|Statistics and Files|
|Start: Helmsley||Distance: 6.2 miles (10 km)||Climbing: 206 metres|
|Grid Ref: SE613838||Time: 3 hours||Rating: Moderate|
|GPX Route File||Google Earth File||About Rievaulx|
|Start: Helmsley||Distance: 6.2 miles (10 km)|
|Grid Ref: SE613838||Time: 3 hours|
|Climbing: 206 metres||Rating: Moderate|
|GPX Route File||Google Earth File|
Summary: This walk is linear so you will need to organise transport from the finish back to the start - unless you walk back of course! That is not a bad idea as all about this walk is enjoyable on countryside paths by the side of fields and through delightful woodland. History lessons beckon at the start and finish with Helmsley Castle to explore before you set off and Rievaulx Abbey to explore when you finish (or are half way).
One thing is for certain on this well walked route. You'll be pretty unfortunate to get lost for the walk follows the Cleveland Way nearly all the way. The only part that is not part of the National Trail is the roadside part from Rievaulx Bridge to the Abbey. So maps are not strictly required as long as you've got a guide booklet. And its probable that there will be other walkers on the path too. Anyway after we had parked up we were off on our walk, Helmsley exploration would wait until our return. We left directly via a well marked path from the car park.
The first stage of the walk involves climbing from the town in a due west direction, firstly on a narrow hedge lined path and after 300 yards across fields which provided great views back to Helmsley and the imposing ruins of the castle. Lil also took time to enjoy the company of some friendly horses in the first of the two fields which took us to another track which then led us to the edge of Blackdale Howl Wood.
We walked alongside the edge of the wood for 400 yards before descending into the wood by following a steep stepped path down and then immediately back up the other side before walking a further 300 metres to emerge from the wood at Griff Lodge, a delightful little gatehouse set in a tranquil setting by Jinny York Bank. The view south from the lodge to Castle Hill and Helmsley Windypit was superb.
After Griff Lodge we walked through more woodland by tramping through Whinny Bank Wood and Quarry Bank Wood before emerging into sunlight near Ingdale Howl and Abbot Hag Wood. Where do they come up with these names? After our plethora of woods we followed the road which was ever so quiet to Rievaulx Bridge. We took time to drop down to the banks of the River Rye and make a close inspection of the marvellous bridge and some delightfully manicured gardens. The locals take time to impress visitors here.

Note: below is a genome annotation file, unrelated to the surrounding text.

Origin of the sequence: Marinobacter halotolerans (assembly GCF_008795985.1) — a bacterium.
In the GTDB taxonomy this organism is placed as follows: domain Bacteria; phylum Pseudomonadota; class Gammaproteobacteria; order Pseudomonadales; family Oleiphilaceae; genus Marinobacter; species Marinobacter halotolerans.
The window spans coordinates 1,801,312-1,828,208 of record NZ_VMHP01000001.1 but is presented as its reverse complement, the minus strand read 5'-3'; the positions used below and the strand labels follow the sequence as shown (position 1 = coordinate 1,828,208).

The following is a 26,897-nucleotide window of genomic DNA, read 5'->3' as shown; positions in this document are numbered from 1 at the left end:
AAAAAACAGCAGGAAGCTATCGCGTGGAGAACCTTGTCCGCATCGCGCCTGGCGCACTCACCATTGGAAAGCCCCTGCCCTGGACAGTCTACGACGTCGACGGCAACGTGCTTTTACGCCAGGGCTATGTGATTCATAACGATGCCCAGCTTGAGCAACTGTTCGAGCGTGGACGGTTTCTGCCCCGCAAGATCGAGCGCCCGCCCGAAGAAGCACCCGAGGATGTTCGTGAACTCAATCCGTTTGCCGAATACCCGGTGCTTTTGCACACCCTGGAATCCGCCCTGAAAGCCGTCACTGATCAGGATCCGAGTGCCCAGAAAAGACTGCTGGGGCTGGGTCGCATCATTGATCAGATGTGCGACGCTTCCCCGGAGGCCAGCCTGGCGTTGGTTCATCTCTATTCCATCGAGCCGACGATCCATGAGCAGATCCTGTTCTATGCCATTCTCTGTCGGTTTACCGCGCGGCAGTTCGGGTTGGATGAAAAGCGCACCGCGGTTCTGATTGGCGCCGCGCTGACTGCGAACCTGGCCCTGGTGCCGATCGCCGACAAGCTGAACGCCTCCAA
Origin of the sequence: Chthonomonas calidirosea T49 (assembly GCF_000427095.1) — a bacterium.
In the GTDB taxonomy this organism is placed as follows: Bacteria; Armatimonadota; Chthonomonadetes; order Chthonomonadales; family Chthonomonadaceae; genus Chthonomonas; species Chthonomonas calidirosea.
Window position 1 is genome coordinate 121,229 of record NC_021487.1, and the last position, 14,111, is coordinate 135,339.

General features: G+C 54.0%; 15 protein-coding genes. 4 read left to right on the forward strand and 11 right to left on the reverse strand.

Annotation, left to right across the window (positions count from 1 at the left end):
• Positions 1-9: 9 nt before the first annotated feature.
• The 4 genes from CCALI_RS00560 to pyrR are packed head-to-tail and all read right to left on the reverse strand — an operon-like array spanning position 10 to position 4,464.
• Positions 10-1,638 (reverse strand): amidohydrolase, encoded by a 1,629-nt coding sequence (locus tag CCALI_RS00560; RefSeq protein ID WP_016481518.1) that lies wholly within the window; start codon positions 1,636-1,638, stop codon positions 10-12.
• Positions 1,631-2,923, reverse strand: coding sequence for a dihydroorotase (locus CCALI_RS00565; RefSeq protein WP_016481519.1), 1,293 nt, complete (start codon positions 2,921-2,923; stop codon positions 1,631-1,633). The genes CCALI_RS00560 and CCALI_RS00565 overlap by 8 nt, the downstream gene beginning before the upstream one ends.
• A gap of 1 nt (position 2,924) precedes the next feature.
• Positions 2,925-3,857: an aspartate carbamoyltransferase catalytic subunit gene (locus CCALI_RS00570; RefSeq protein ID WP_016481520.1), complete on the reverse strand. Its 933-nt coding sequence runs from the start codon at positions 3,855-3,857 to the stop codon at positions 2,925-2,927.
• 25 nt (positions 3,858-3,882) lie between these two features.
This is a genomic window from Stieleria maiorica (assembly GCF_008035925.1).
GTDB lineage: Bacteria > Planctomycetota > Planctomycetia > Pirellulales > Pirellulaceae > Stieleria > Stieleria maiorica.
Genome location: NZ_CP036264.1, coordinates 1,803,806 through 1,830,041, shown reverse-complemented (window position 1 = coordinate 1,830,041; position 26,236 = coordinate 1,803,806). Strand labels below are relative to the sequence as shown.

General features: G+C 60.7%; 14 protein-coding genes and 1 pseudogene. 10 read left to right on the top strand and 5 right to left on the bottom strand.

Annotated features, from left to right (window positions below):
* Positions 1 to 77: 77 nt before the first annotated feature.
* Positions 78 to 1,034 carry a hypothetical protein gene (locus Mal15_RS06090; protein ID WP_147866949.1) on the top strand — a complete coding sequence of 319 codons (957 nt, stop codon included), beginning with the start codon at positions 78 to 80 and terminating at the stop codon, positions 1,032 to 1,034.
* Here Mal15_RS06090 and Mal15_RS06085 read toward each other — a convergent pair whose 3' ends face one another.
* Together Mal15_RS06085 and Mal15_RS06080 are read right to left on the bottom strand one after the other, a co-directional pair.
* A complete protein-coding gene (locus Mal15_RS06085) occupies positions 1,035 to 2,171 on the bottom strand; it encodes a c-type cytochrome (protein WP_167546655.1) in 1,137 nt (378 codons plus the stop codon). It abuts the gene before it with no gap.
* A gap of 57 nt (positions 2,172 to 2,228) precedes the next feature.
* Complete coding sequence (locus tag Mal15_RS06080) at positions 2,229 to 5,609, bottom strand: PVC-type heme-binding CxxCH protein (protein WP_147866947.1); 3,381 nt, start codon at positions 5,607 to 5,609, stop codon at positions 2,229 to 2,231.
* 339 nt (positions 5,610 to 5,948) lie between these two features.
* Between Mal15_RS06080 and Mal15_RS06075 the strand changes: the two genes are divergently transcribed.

And so to Rievaulx Abbey. Newly recruited to National Trust and English Heritage has given me a much more appreciative recognition of the historical English architecture and whilst I will never understand or comprehend the meaning and intensity of a devout life I can at least marvel at the incredible structures the cause gave us. Rievaulx Abbey is not only in a fantastic secluded rural setting deeply hidden in Ryedale it is also a beholding sight, one that draws eyes to it as soon as the ruins are seen. A blessed place indeed. I wandered around the splendid remains for quite some time. I thoroughly enjoyed it too.
After the walk around Rievaulx Abbey Lil, Dave and I enjoyed tea and coffee at the Abbey tearooms while we waited for the Moors bus. It arrived in due time and so we put our feet up while the bus took us back to Helmsley which we explored on our arrival. It is a great example of a rural Yorkshire town with some picturesque places as the photographs show. We enjoyed our walk, we enjoyed our day and Dave even enjoyed his first walk in many a day.